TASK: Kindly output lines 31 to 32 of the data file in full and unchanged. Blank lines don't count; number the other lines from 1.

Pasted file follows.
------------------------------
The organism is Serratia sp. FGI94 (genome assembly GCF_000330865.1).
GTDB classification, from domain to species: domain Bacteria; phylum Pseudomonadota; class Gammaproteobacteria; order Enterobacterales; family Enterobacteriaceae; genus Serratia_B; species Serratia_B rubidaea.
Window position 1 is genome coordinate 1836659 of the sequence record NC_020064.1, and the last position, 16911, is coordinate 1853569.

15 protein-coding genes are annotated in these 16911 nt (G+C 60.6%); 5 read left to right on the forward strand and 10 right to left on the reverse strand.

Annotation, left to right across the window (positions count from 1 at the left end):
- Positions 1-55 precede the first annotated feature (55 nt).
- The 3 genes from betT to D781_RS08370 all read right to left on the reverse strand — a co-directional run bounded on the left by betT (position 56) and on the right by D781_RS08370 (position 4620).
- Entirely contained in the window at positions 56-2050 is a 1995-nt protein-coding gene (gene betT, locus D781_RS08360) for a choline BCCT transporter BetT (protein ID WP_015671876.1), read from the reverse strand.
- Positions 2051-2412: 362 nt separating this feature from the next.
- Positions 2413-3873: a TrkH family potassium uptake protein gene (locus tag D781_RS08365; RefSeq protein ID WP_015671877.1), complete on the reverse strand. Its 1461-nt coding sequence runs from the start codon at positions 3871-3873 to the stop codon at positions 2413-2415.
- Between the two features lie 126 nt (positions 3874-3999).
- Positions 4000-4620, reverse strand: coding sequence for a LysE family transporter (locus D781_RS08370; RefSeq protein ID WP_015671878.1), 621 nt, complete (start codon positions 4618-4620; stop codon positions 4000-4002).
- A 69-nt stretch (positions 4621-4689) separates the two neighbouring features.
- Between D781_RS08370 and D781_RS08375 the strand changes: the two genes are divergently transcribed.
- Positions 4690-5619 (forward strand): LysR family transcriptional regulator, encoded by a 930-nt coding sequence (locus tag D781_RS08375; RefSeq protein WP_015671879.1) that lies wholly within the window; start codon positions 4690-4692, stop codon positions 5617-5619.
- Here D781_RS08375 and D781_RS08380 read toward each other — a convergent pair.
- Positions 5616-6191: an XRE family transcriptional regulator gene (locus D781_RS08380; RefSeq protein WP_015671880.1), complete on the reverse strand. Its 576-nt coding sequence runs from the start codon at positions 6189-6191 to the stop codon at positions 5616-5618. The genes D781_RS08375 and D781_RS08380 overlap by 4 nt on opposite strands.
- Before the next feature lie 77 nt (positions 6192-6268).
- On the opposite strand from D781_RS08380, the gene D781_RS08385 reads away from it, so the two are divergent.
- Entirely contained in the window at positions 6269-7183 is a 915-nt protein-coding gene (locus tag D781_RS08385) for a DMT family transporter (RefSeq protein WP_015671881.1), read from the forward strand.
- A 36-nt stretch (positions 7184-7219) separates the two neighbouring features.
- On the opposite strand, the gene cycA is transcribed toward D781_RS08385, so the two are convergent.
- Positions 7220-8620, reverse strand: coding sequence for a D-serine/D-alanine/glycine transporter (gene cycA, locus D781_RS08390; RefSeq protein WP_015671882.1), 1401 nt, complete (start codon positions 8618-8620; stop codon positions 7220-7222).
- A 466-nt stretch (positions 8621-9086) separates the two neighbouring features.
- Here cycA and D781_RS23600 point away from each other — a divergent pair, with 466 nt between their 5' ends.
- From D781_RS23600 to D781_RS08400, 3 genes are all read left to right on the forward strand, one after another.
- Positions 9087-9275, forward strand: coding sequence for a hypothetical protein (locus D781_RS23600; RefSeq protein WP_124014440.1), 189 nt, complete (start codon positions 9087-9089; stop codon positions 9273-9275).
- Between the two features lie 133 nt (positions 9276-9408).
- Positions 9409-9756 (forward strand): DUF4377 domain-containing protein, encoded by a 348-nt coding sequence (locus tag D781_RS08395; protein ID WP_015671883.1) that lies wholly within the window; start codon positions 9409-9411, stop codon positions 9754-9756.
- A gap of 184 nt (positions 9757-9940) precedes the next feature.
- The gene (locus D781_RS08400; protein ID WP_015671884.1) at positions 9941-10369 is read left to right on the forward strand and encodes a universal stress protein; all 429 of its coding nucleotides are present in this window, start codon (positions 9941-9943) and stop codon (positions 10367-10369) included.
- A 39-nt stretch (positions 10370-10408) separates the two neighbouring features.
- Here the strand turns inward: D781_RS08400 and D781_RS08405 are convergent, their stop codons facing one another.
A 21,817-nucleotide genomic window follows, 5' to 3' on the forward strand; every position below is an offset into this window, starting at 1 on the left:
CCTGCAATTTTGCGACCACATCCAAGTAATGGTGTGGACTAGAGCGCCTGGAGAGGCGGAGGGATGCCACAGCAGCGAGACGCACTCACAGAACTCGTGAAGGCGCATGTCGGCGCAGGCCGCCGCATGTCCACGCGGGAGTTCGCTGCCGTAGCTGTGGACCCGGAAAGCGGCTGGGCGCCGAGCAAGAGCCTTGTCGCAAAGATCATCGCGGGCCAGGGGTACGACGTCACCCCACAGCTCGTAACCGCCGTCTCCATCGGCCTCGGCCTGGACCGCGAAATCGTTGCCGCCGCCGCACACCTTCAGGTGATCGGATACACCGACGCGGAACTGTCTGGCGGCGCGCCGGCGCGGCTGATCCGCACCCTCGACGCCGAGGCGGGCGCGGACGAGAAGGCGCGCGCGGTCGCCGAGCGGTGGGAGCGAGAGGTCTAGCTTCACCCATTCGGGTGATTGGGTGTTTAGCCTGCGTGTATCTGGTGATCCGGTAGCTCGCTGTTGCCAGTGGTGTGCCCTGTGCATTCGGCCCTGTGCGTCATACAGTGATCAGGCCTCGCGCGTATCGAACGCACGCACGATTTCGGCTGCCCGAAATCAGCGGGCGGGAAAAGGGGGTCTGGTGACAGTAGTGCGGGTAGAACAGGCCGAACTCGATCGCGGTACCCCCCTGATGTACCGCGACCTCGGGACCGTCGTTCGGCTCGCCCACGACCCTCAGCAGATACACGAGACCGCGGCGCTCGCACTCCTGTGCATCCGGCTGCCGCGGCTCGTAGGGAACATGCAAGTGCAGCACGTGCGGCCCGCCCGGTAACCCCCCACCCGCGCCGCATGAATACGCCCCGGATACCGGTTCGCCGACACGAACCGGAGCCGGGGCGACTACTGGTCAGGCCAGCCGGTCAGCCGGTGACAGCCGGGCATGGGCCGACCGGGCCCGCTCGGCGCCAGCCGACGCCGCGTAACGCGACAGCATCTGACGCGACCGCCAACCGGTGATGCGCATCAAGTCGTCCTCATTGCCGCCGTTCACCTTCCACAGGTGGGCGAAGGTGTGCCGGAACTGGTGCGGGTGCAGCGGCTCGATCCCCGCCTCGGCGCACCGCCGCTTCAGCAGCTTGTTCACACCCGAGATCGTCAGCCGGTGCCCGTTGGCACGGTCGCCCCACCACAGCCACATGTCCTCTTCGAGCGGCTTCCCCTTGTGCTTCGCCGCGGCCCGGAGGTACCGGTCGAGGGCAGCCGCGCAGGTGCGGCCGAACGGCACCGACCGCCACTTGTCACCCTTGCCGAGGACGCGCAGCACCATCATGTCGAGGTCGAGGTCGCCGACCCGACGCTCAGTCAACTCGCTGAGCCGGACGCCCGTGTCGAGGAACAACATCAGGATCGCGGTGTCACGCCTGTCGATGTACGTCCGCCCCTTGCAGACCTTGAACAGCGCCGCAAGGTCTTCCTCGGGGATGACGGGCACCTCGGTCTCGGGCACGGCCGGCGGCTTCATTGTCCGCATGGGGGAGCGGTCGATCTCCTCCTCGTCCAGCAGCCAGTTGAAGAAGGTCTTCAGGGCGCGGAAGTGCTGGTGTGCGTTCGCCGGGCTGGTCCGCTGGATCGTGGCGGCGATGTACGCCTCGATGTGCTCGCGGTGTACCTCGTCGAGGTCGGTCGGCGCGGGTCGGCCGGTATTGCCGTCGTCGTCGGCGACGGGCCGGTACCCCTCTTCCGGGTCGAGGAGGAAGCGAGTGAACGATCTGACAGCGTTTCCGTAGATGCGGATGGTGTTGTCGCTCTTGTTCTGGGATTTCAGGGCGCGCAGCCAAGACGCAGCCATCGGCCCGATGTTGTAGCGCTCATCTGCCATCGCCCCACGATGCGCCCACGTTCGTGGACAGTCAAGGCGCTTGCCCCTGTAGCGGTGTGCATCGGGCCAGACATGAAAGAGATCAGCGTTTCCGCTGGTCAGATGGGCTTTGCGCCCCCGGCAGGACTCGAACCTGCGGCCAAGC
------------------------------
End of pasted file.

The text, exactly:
- The gene (locus D781_RS08400; protein ID WP_015671884.1) at positions 9941-10369 is read left to right on the forward strand and encodes a universal stress protein; all 429 of its coding nucleotides are present in this window, start codon (positions 9941-9943) and stop codon (positions 10367-10369) included.
- A 39-nt stretch (positions 10370-10408) separates the two neighbouring features.